Yesterday, the national Internet service provider, Kazakhtelecom, published a press release introducing “the national security certificate”. The post, which stated that users would be required to instal the certificate on their devices, was soon removed from the company’s official website causing further speculation on the authorities’ plans to enable unlimited electronic surveillance.
According to the press release, the Committee for Communications, Informatization, and Information at the Ministry of Investment and Development, the public body entrusted to regulate the country’s Internet, would be introducing the national security certificate as of 1 January 2016. The move, it was explained, was done in accordance with the Law on Communications:
“According to the Law, the service providers are obliged to process traffic, using protocols supporting cryptography, that possess a security certificate with the exception of traffic encrypted by cryptographic protection tools on the territory of the Republic of Kazakhstan”.
The current version of the Law, however, does not include this norm. Moreover, the above quote does not require Kazakh service providers to use some new “national” certificate instead of those provided by websites themselves in accordance with the HTTPS protocol, which uses SSL or TLS encryption standards to protect user interactions with their sites.
To substantiate the introduction of the new measure, the company cited the “provision of protection for Kazakhstani users when accessing encrypted foreign Internet resources”. According to Kazakhtelecom’s Managing Director for Innovations, Nurlan Mejrmanov, the users must install the national certificate on all devices used to access the internet, including mobile ones. The national operator will publish step-by-step installation instructions on its website by the end of 2015 (see the cached Google page of the Kazakhtelecom press release).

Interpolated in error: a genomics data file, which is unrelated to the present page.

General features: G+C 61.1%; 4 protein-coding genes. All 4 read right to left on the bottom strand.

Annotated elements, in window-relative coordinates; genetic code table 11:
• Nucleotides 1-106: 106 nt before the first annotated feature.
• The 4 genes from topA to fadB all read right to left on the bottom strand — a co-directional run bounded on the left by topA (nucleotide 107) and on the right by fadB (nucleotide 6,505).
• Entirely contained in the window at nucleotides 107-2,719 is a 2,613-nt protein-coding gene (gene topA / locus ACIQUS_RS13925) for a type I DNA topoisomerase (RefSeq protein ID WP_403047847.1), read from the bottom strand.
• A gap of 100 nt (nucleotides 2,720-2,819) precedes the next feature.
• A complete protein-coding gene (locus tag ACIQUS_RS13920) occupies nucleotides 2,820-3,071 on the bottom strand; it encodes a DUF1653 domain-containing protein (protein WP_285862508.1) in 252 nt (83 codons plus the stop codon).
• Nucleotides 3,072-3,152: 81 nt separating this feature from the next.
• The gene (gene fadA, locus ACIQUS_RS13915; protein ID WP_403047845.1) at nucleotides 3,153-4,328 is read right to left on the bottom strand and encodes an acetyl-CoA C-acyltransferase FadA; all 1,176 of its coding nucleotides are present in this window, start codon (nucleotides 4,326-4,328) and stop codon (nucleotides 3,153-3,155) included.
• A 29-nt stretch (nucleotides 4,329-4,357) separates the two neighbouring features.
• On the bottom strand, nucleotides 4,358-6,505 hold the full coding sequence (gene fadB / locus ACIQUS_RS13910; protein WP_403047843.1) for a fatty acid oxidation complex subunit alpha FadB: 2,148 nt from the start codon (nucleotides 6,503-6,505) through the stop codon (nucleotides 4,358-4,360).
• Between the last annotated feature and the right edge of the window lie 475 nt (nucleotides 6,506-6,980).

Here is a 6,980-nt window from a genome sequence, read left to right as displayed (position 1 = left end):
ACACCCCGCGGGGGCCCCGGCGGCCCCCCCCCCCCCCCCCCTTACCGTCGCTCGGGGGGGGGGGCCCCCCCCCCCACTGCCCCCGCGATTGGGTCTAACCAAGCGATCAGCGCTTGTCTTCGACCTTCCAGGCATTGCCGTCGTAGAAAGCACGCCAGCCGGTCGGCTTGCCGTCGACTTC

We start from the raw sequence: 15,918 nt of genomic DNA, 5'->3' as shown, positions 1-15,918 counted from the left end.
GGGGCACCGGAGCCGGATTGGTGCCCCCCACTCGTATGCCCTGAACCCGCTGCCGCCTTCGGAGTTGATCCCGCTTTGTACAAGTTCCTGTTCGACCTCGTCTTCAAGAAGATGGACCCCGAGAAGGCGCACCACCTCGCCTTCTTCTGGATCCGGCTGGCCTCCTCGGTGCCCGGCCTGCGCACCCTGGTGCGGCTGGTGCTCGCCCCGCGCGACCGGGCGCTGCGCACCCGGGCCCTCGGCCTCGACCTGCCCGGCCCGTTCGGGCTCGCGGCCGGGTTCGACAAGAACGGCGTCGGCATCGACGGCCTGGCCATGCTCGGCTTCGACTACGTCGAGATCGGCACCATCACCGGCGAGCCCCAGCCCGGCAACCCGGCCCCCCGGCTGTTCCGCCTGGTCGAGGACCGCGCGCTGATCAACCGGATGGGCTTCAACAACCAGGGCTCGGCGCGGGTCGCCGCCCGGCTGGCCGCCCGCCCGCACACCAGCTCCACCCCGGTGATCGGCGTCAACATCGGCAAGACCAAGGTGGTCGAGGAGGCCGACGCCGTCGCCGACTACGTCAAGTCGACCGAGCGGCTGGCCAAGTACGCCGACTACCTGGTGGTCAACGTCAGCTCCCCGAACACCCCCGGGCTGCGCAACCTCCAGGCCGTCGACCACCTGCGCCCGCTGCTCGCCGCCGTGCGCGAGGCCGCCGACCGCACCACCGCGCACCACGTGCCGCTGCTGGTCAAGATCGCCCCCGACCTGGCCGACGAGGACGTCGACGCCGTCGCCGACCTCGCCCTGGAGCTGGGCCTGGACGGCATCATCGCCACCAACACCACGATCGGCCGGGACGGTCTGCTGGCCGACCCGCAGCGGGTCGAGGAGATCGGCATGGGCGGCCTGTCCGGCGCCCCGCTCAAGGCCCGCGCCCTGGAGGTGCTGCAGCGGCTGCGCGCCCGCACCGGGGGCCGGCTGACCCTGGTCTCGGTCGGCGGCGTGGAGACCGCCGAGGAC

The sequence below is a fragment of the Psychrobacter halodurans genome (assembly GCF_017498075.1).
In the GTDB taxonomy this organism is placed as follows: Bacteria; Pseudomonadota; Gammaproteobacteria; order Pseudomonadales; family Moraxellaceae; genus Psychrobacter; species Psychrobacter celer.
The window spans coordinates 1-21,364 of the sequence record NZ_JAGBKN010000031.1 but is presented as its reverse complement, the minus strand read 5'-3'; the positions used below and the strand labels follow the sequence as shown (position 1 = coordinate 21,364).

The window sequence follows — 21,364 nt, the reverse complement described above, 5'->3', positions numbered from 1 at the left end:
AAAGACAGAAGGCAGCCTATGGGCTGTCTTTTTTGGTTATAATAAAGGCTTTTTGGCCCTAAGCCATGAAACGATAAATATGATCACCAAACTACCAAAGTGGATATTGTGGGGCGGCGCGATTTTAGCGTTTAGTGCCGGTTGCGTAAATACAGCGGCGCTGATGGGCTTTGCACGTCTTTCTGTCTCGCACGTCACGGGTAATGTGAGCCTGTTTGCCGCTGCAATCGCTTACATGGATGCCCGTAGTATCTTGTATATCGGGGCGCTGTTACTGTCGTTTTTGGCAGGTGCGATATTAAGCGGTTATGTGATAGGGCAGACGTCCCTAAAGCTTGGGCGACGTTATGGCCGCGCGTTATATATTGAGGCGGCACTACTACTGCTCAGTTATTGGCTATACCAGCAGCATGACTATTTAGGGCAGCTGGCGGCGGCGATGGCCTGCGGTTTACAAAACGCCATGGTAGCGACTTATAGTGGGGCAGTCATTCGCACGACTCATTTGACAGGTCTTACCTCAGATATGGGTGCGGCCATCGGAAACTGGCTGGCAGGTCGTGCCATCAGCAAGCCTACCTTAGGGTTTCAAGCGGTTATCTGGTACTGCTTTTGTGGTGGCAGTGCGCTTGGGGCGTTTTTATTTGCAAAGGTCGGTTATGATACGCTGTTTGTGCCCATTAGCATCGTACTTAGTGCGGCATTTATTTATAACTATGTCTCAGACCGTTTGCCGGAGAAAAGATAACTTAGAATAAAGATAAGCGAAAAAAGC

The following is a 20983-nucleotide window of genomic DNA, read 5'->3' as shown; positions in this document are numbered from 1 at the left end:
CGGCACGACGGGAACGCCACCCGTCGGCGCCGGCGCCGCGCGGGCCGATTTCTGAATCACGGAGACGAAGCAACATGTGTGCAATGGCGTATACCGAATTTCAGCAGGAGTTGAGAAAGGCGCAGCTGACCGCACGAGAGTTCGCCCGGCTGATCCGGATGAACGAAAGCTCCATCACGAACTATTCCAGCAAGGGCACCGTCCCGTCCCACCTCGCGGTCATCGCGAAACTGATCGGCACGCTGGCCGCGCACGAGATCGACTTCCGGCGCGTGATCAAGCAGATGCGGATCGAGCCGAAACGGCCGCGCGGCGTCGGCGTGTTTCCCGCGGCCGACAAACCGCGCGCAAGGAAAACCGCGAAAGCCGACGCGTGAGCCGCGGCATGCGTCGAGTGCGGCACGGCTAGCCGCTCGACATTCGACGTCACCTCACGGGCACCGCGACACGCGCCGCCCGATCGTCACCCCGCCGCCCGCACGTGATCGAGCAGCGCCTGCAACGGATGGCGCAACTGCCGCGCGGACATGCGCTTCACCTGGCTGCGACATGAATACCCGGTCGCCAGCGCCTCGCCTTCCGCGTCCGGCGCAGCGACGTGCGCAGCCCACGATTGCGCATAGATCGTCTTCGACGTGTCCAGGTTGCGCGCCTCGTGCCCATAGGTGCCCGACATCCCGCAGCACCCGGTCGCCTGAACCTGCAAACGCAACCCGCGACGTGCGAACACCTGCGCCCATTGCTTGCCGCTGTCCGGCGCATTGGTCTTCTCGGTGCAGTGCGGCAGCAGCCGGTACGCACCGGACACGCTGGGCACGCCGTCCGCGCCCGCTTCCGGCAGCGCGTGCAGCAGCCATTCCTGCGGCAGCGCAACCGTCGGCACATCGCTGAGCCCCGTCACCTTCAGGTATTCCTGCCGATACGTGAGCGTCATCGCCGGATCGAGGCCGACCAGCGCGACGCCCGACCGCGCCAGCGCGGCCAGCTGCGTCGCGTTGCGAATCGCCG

The reaction across professional IT Media to the news was unanimous: the new certificate was branded as an instrument of surveillance for all encrypted traffic. “It seems that the certificate will be used not only for HTTPS connections but also for other TLS encrypted connections, including FTPS, IMAP and SMTP with TLS”, states habrahabr.ru. Technically speaking, the new certificate, when installed by a user, would replace the security certificates already installed on websites, with the national certificate ‘acting’ as an intermediary between a user and a site. This is precisely what encryption technologies were intended to eliminate.
This is effectively the same as a “Man in the Middle”, or MITM attack — whereby the data exchange between users (or between a user and web-site) experiences an unauthorized intrusion. The attacker is able to read or change the content exchanged between the users. According to the announced plans, citizens would voluntarily allow this to occur, by simply following a step-by-step installation manual provided by considerate government authorities. The invited ‘intermediary’ could potentially gain access to a great deal of user personal data, including banking information, such as cards CVV codes.
Securitylab.ru explained that after users entrust the root certificate provided by the Committee, the intelligence services could conduct unlimited MITM attacks and decode any encrypted data. Securitylab analysts believe that the initiative is intended to intercept all SSL traffic in the region. Daniil Vartanov, an IT expert from Bishkek, confirmed to Digital Report that this action will also affect Kyrgyz Internet users. “Many Kyrgyz ISPs connect to the internet through Kazakhstan and therefore their clients will face the same risks. There will be no difference from Kazakh users”, says Vartanov.
The experts interviewed for this report also believe that the move is likely to backfire. Many Internet-based corporations and major web sites create their own HSPS security rules, which prevent access to holders of a different certificate not approved by them. As a result, following a likely massive denial of access, browsers may potentially start automatically blocking the Kazakh “national certificate”. There may also be problems with the operating systems for portable devices. On Android devices, for example, replacing the root certificate causes constant system warnings that the traffic may be surveilled.